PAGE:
Loading

66°F

64°F

69°F

67°F

64°F

69°F

63°F

67°F

65°F

63°F

69°F

63°F
Search
NEWS STORIES

Decker girls participating at NASCAR campSubmitted: 10/22/2013
Story By Joe Dufek / NASCAR Communications


HAMPTON, VA - Earlier this summer, we told you about three Northwoods stock car racers competing for Decker racing.

In fact, Decker is their last name. And the young racers are taking part in a unique camp held by NASCAR.

It's called the Drive for Diversity program. It's to help identify and train young felmale and diverse drivers at the grassroots level.

Sisters Paige and Claire, along with their cousin Natalie are representing Wisconsin. In fact, Paige took part in the camp last year.


The camp is in Hampton, VA. Monday was the first day of the camp. 20 drivers from 12 states and Mexico are there.

The Decker girls are competing against the field for the chance to drive for a race team next summer. That would be in the Summer Shootout Series.

NASCAR's Drive for Diversity combine was created in 2004.

On Tuesday, the drivers had to drive using a Late model. It took adjusting for Paige.

"I'm comfortable on this track, so it was really just learning how to ease into the gas," said Paige Decker. "I'm used to driving a Super Late Model, so I'm trying to tone down my driving a lot for this kind of car."

Decker participated in the Combine last year. This year, her younger sister Claire and cousin Natalie also earned the opportunity to try out for the 2014 Rev Racing team.

"Coming in, I was way more confident and was able to tell my younger sister and cousin what to expect," said Paige Decker. "They had a really good idea of what they were getting into, and I was expected to do so much better because I had been here before."

"I'm really happy with not only how I did but how my sister did. I really think the times are so close, but I really feel like we're there. I'm very happy and pleased with the results."



Text Size: + Increase | Decrease -
Print Story | Email Story
Sponsored in part by HodagSports.com





 IN OTHER NEWS

WAUSAU - A Wausau teen could face a jury in a murder trial next month.

15-year-old Dylan Yang is accused of stabbing and killing 13-year-old Isaiah Powell during a gang-related fight in late February.

Yang was in court Friday for a motion hearing. It's part of the judicial process where both the prosecutor and the defense file arguments that certain evidence or witnesses can't be used during trial.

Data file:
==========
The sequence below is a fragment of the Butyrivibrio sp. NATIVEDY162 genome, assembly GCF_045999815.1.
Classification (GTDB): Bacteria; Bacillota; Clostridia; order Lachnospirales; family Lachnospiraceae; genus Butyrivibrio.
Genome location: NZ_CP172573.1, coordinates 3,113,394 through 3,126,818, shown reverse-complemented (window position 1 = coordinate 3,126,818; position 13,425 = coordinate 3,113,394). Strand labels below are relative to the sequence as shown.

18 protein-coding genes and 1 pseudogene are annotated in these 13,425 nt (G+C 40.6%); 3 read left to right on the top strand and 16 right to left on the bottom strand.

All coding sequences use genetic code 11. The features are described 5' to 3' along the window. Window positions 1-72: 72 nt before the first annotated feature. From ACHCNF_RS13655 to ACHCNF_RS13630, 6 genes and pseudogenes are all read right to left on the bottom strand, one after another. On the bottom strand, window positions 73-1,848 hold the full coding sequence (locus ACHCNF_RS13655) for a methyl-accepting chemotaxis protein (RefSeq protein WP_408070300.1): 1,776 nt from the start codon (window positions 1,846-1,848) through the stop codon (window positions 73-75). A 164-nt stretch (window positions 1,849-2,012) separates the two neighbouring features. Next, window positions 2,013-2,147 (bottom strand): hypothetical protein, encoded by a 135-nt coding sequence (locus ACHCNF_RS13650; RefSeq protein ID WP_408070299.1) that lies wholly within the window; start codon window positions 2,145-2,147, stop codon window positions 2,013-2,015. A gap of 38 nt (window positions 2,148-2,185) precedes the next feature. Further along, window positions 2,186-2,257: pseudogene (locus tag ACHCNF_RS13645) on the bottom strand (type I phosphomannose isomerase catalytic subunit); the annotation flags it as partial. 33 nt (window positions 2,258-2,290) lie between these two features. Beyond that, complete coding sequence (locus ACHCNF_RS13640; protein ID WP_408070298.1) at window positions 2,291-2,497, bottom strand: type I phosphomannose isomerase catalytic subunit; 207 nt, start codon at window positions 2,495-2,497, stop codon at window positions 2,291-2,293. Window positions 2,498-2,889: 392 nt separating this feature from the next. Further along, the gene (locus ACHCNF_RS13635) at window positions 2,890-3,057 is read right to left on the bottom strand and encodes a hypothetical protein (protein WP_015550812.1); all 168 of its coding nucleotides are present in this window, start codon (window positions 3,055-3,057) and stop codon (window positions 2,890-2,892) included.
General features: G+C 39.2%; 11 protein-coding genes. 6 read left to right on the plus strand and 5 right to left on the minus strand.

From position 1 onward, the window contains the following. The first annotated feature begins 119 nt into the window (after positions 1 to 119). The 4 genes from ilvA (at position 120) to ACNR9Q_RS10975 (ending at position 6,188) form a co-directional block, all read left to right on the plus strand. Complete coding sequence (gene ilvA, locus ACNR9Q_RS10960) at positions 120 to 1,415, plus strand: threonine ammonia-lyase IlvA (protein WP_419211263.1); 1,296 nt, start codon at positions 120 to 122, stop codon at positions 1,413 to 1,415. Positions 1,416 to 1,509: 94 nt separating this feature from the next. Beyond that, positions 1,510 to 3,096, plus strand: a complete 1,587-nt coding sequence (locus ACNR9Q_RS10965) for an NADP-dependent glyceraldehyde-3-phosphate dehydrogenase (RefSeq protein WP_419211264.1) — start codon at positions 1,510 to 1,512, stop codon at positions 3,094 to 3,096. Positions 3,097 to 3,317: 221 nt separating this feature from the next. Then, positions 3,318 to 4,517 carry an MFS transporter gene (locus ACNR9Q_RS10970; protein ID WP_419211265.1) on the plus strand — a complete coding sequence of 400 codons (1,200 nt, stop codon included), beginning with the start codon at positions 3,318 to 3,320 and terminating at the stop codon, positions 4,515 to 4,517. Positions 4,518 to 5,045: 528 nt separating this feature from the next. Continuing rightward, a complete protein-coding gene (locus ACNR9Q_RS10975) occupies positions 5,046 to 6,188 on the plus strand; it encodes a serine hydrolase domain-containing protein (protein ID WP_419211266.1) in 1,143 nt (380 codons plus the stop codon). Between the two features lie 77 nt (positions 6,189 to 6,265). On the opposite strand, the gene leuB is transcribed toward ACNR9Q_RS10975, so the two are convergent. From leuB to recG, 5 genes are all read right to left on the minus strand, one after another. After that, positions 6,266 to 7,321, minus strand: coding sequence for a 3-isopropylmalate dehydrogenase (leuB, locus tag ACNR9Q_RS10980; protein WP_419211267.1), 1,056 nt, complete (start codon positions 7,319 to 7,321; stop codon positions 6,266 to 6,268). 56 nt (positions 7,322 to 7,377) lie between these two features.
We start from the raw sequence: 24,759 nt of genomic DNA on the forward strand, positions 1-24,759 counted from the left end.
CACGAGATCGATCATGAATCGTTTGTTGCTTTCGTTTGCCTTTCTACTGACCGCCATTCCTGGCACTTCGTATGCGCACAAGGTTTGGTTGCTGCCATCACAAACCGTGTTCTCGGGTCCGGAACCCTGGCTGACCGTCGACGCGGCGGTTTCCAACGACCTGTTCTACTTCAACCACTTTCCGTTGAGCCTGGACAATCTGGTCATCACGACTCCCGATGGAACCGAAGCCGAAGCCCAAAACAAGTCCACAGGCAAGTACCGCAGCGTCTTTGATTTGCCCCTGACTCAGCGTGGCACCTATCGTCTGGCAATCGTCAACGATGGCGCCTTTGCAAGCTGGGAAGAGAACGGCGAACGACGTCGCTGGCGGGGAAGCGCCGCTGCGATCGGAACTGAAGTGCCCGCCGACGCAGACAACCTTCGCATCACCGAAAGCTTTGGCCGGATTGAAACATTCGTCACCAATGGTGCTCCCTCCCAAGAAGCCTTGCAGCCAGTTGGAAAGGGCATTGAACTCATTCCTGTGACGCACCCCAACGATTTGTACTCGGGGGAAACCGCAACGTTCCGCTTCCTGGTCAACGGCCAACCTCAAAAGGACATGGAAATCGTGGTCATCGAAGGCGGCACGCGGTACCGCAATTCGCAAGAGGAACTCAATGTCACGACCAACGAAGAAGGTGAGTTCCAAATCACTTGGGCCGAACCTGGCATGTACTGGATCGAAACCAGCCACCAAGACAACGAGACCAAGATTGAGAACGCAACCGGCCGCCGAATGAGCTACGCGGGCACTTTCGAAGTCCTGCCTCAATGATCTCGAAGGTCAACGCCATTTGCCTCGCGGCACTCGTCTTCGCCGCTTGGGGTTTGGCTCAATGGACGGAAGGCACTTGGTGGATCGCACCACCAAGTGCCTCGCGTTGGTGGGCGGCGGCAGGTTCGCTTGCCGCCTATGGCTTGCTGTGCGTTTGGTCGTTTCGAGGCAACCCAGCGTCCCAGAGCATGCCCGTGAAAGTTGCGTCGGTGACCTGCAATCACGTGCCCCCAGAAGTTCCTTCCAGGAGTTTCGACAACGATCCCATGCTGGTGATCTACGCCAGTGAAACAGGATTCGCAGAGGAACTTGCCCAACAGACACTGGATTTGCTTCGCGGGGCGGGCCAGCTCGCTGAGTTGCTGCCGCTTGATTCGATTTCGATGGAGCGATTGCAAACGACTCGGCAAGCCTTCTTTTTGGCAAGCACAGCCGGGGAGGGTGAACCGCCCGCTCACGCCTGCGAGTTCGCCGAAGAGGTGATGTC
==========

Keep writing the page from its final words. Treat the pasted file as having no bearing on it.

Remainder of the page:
+ Read More

MINOCQUA - Getting a license to become a fishing guide in Wisconsin doesn't take much effort. Applicants fill out a one-page form and send a check to the DNR.

One local guide thinks the process should include steps to ensure safety on the water. Minocqua-area fishing guide Greg Bohn wants guides to be trained in safety procedures.

"You pay a $40 fee for the license, and you're a Wisconsin Licensed Fishing Guide. It doesn't mean that you're protecting yourself. It doesn't mean that you're protecting your passengers for hire," Bohn said.

+ Read More

EAGLE RIVER - It takes a lot of work to get a business started.

Incubators, like those in Vilas County, gives entrepreneurs the tools they need to get their company off the ground.

Brad Zdroik has been in one of the Eagle River incubators for about a year. It's helped his Deep Freeze business grow.

+ Read More

WAUSAU - The Neighbor's Place Food Pantry in Wausau worries its hours make it difficult for people to get the food they need.

Right now, the pantry is open until 5 o'clock Monday through Thursday and until 2o'clock on Fridays. Those hours may not work for people who need to work during the day.

+ Read More

GREEN BAY - Some football fans heading into Lambeau Field Saturday for the Green Bay Packers first preseason home game this year will encounter newly installed metal detectors.

+ Read More

RHINELANDER - We expect trees on our property to suffer when it gets very dry, but for tree health, drought severity may not be as important as another factor. Researchers for the U.S. Forest Service have been studying the impacts of drought on trees across the Midwest, including the Northwoods. One ecologist at the Northern Research Station in Rhinelander found surprising results.

"It was the length of drought that was more important than determining the severity," explained Northern Research Station Ecologist Dr. Eric Gustafson. "Trees have the ability to survive droughts by drawing on their energy reserves, and when the drought is long, those energy reserves get depleted."

+ Read More

COLUMBIA, SC - Republican presidential candidate Scott Walker says the United States would aggressively confront what he describes as "radical Islamic terrorism" should he be elected.

The Wisconsin governor plans to lay out his foreign policy agenda Friday in a speech at The Citadel, a military college in Charleston, South Carolina.

+ Read More
+ More General News
Search: 




Click Here